4. By the way, the above is why following past student's summaries can be helpful, but not always the best approach. You never know if you're getting their class notes (useless) or their summary (helpful). Build your own from scratch, using past exams as a guide for how it should be structured. Again, if your exam is a different format or take-home, then you should adjust accordingly.

Good luck!

Edited by FineCanadianFXs
Formatting
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On 10/1/2017 at 5:53 PM, pzabbythesecond said:

I agree with the above advice, especially as it pertains to making the course make sense as a whole. 

 

But compiling summaries as you go doesn't necessarily mean making 1-2 pages of your 30 page December summary as you go each week, then not touching it. Learning as you go is a different process than prepping for finals, and is arguably the more individualized of the two processes.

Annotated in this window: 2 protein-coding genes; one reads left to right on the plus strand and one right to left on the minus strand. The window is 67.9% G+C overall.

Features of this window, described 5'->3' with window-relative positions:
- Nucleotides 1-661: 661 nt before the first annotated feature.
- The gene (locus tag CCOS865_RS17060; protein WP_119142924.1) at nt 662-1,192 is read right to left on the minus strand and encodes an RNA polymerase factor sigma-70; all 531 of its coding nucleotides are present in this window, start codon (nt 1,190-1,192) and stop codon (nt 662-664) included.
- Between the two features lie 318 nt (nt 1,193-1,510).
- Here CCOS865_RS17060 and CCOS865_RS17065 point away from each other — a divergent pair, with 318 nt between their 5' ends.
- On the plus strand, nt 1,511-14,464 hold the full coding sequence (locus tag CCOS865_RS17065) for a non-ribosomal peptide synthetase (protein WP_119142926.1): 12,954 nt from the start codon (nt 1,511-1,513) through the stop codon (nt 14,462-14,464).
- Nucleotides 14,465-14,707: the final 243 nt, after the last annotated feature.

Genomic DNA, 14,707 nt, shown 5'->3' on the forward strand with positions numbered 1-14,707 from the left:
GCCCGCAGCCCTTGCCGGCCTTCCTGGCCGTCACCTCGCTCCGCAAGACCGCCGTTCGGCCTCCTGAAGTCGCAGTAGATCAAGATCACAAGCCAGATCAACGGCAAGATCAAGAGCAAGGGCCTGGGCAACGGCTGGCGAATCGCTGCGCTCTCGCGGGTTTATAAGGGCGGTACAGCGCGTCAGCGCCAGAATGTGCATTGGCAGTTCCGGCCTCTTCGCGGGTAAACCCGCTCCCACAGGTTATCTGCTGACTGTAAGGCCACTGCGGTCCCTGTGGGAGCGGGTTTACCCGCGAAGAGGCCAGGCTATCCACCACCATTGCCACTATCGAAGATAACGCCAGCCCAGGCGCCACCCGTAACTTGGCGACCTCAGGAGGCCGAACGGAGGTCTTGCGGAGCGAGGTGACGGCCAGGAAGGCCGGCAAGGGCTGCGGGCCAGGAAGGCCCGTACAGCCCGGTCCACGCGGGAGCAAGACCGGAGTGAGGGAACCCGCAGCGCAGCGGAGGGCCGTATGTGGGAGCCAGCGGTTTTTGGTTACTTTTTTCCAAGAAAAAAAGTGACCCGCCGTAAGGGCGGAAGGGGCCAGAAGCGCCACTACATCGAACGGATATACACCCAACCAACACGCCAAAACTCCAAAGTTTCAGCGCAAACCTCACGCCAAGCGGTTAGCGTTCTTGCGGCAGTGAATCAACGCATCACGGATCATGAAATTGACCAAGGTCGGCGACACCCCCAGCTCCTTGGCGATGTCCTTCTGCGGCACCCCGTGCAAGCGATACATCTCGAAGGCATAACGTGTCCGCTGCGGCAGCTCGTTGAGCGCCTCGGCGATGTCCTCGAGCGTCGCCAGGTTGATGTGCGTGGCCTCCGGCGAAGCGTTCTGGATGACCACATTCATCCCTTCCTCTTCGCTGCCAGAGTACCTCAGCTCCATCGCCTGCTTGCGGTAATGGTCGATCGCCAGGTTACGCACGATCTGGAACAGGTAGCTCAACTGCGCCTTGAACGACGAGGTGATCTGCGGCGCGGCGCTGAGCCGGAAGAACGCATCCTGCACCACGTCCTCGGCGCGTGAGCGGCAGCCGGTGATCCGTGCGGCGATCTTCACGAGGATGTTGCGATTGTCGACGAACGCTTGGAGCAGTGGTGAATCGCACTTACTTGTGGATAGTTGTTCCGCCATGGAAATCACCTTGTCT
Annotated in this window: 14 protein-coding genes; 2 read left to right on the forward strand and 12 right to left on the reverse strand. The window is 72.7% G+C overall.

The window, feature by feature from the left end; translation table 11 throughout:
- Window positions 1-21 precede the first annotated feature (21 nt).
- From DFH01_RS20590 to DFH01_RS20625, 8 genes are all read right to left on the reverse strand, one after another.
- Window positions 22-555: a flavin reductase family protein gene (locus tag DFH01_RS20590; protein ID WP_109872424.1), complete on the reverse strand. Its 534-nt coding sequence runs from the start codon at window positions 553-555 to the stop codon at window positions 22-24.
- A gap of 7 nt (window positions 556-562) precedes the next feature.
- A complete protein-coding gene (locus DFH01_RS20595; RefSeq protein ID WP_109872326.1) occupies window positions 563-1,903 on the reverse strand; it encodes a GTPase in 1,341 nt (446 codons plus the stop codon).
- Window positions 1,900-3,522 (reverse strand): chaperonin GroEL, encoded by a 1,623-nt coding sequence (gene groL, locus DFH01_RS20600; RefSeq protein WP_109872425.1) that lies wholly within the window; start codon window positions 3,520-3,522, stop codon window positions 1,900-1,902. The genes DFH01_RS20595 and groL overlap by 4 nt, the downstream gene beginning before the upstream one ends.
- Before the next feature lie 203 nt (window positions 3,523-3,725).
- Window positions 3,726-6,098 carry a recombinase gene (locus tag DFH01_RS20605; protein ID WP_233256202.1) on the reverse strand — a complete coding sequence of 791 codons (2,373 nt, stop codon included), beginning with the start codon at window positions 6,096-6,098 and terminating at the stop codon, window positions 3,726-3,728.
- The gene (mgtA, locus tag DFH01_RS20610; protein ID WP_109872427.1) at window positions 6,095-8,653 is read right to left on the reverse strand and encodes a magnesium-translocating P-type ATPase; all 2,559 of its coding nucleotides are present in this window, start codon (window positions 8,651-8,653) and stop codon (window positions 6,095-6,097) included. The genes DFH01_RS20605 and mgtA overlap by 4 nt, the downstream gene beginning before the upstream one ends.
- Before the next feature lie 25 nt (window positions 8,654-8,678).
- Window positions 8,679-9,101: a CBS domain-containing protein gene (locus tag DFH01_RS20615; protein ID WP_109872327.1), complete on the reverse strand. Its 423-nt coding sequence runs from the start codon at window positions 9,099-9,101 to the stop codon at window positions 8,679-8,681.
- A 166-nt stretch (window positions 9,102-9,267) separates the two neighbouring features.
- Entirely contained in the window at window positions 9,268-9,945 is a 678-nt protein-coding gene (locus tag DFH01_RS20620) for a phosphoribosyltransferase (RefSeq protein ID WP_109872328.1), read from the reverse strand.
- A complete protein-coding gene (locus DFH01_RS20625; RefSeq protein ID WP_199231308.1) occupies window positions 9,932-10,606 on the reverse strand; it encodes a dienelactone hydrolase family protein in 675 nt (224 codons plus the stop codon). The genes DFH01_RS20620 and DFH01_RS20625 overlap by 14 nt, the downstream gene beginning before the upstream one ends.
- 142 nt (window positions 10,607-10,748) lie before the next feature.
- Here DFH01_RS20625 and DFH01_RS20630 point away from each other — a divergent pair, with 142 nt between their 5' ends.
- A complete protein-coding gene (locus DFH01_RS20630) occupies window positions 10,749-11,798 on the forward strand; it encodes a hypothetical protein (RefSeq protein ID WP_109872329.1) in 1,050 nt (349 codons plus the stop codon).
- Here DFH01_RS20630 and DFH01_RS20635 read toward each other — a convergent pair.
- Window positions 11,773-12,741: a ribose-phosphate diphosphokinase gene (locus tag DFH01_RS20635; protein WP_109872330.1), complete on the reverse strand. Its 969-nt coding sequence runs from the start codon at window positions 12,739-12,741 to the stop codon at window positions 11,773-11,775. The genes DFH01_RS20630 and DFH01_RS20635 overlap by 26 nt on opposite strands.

I learn best by reading, going to lecture and taking detailed notes, then coming back and compiling my reading notes and lecture notes. It ends up being roughly a 5-7 page document. 

 

Come finals, each lecture which was a 5-7 page document I reduce to about a page, sometimes 2. And that's my summary. 

 

That middle step I've heard of so many different variations, I honestly can't count them. But I know they don't with for me (I found that out the hard way during my 1L Christmas exams). Figure out your way, and optimize it as you go.

Can I just be pedantic and ask when you do the part I bolded? Because what I'm doing now is similar to what you do and I'm wondering when I should begin "condensing" all of this stuff. I feel like if I start now, it won't be as "fresh" in my mind as it would be if I start in a few weeks.

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Posted (edited)
26 minutes ago, drankcoffee said:

Can I just be pedantic and ask when you do the part I bolded? Because what I'm doing now is similar to what you do and I'm wondering when I should begin "condensing" all of this stuff. I feel like if I start now, it won't be as "fresh" in my mind as it would be if I start in a few weeks.